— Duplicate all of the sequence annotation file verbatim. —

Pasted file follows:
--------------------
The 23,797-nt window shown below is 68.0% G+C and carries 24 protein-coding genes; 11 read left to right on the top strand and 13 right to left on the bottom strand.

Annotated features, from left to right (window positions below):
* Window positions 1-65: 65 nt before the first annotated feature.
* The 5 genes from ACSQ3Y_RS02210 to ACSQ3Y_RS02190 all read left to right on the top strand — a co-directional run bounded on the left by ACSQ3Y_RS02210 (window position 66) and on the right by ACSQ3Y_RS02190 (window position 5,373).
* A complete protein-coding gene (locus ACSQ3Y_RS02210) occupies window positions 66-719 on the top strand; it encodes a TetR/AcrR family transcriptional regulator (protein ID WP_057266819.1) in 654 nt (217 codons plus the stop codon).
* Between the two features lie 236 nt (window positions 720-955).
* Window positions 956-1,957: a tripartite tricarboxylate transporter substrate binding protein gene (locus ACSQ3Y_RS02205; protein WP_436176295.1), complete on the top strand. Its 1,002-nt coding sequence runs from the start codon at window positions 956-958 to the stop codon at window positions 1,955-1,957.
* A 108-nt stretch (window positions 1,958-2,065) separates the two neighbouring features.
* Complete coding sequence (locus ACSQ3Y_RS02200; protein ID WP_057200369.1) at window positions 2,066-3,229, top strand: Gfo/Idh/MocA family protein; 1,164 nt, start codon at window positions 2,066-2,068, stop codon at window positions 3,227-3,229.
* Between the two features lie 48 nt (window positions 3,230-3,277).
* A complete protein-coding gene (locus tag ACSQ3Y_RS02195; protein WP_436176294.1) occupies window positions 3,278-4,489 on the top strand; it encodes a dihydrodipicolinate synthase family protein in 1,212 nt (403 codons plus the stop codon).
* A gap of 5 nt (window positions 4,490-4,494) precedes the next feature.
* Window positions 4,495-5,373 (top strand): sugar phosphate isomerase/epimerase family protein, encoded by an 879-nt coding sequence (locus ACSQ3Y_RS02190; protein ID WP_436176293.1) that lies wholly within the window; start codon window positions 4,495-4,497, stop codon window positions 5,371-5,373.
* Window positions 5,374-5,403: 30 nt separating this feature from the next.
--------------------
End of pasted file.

The 23,797-nt window shown below is 68.0% G+C and carries 24 protein-coding genes; 11 read left to right on the top strand and 13 right to left on the bottom strand.

Annotated features, from left to right (window positions below):
* Window positions 1-65: 65 nt before the first annotated feature.
* The 5 genes from ACSQ3Y_RS02210 to ACSQ3Y_RS02190 all read left to right on the top strand — a co-directional run bounded on the left by ACSQ3Y_RS02210 (window position 66) and on the right by ACSQ3Y_RS02190 (window position 5,373).
* A complete protein-coding gene (locus ACSQ3Y_RS02210) occupies window positions 66-719 on the top strand; it encodes a TetR/AcrR family transcriptional regulator (protein ID WP_057266819.1) in 654 nt (217 codons plus the stop codon).
* Between the two features lie 236 nt (window positions 720-955).
* Window positions 956-1,957: a tripartite tricarboxylate transporter substrate binding protein gene (locus ACSQ3Y_RS02205; protein WP_436176295.1), complete on the top strand. Its 1,002-nt coding sequence runs from the start codon at window positions 956-958 to the stop codon at window positions 1,955-1,957.
* A 108-nt stretch (window positions 1,958-2,065) separates the two neighbouring features.
* Complete coding sequence (locus ACSQ3Y_RS02200; protein ID WP_057200369.1) at window positions 2,066-3,229, top strand: Gfo/Idh/MocA family protein; 1,164 nt, start codon at window positions 2,066-2,068, stop codon at window positions 3,227-3,229.
* Between the two features lie 48 nt (window positions 3,230-3,277).
* A complete protein-coding gene (locus tag ACSQ3Y_RS02195; protein WP_436176294.1) occupies window positions 3,278-4,489 on the top strand; it encodes a dihydrodipicolinate synthase family protein in 1,212 nt (403 codons plus the stop codon).
* A gap of 5 nt (window positions 4,490-4,494) precedes the next feature.
* Window positions 4,495-5,373 (top strand): sugar phosphate isomerase/epimerase family protein, encoded by an 879-nt coding sequence (locus ACSQ3Y_RS02190; protein ID WP_436176293.1) that lies wholly within the window; start codon window positions 4,495-4,497, stop codon window positions 5,371-5,373.
* Window positions 5,374-5,403: 30 nt separating this feature from the next.